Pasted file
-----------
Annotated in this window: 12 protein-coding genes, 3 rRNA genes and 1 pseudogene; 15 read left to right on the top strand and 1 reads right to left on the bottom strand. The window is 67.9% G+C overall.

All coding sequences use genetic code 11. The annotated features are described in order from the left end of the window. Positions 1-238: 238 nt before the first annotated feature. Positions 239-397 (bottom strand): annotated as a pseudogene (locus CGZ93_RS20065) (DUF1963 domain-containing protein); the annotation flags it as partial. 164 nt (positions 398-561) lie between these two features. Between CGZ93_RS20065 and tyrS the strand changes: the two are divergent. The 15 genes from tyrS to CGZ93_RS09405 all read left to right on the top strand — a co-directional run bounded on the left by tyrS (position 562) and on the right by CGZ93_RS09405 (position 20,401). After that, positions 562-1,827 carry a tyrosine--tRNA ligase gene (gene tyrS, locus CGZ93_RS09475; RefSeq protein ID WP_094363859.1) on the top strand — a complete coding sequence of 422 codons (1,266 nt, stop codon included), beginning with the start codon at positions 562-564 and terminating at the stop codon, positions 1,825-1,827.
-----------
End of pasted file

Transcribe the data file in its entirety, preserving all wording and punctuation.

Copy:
Annotated in this window: 12 protein-coding genes, 3 rRNA genes and 1 pseudogene; 15 read left to right on the top strand and 1 reads right to left on the bottom strand. The window is 67.9% G+C overall.

All coding sequences use genetic code 11. The annotated features are described in order from the left end of the window. Positions 1-238: 238 nt before the first annotated feature. Positions 239-397 (bottom strand): annotated as a pseudogene (locus CGZ93_RS20065) (DUF1963 domain-containing protein); the annotation flags it as partial. 164 nt (positions 398-561) lie between these two features. Between CGZ93_RS20065 and tyrS the strand changes: the two are divergent. The 15 genes from tyrS to CGZ93_RS09405 all read left to right on the top strand — a co-directional run bounded on the left by tyrS (position 562) and on the right by CGZ93_RS09405 (position 20,401). After that, positions 562-1,827 carry a tyrosine--tRNA ligase gene (gene tyrS, locus CGZ93_RS09475; RefSeq protein ID WP_094363859.1) on the top strand — a complete coding sequence of 422 codons (1,266 nt, stop codon included), beginning with the start codon at positions 562-564 and terminating at the stop codon, positions 1,825-1,827.